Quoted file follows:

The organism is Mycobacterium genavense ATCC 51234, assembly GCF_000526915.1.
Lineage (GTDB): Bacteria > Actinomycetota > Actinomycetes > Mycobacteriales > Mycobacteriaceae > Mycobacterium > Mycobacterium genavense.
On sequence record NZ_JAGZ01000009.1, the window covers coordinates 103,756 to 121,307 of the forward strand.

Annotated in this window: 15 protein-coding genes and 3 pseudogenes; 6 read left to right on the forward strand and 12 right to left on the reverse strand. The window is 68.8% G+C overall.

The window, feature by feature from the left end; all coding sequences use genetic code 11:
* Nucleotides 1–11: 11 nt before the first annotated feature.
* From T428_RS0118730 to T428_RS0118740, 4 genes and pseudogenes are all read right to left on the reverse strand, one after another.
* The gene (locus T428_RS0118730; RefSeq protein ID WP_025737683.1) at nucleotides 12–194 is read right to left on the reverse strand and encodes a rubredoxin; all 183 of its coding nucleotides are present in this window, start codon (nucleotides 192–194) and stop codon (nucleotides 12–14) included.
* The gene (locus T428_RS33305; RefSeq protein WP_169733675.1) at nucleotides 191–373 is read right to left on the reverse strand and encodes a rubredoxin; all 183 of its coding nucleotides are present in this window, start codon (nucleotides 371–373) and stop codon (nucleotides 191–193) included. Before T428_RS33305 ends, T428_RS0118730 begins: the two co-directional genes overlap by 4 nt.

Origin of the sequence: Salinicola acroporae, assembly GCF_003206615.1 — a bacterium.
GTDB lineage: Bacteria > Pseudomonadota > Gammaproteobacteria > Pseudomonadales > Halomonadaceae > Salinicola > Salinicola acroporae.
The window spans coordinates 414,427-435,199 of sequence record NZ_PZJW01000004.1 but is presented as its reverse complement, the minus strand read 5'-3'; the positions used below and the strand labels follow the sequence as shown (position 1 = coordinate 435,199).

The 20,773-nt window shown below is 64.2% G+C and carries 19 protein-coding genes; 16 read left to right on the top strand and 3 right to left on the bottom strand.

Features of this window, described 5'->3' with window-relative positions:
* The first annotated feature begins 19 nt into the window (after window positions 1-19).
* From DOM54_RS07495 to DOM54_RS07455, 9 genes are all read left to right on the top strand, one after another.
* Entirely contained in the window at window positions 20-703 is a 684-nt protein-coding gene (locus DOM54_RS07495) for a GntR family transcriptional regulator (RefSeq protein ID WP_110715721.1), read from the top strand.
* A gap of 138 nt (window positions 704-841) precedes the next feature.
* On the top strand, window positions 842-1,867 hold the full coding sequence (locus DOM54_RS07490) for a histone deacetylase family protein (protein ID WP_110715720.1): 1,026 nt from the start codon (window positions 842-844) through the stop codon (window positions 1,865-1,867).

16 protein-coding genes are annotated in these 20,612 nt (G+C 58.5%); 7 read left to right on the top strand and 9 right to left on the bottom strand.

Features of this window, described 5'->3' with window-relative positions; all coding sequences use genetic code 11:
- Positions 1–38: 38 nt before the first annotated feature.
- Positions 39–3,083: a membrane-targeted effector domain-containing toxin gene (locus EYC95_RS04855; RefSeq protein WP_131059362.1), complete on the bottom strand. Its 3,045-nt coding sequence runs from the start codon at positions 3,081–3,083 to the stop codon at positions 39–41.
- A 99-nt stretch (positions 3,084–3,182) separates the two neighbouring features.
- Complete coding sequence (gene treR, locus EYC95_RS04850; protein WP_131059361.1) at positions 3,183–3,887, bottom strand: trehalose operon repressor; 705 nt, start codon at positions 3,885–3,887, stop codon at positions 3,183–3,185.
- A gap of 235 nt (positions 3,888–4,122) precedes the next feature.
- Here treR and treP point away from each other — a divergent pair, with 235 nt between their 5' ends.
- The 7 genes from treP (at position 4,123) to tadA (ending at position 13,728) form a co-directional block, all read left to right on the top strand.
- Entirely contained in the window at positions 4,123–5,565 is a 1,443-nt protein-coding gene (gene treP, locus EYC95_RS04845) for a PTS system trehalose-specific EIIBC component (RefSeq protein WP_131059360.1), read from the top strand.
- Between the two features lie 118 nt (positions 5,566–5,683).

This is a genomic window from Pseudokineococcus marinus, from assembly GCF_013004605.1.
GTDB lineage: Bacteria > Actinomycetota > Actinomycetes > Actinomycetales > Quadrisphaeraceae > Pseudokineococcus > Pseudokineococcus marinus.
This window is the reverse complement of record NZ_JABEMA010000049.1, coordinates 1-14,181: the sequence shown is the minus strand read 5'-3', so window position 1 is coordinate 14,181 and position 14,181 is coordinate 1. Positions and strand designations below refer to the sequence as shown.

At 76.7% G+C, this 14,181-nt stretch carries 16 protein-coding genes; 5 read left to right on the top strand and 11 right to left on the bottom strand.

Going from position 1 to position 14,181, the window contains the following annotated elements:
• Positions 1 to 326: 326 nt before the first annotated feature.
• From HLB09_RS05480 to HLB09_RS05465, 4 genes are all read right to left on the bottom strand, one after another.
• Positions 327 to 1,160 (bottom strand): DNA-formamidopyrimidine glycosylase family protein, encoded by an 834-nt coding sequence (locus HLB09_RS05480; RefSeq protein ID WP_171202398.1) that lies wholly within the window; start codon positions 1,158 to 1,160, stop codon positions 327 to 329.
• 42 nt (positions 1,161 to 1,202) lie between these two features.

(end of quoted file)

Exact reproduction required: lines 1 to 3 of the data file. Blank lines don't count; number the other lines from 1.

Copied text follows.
The organism is Mycobacterium genavense ATCC 51234, assembly GCF_000526915.1.
Lineage (GTDB): Bacteria > Actinomycetota > Actinomycetes > Mycobacteriales > Mycobacteriaceae > Mycobacterium > Mycobacterium genavense.
On sequence record NZ_JAGZ01000009.1, the window covers coordinates 103,756 to 121,307 of the forward strand.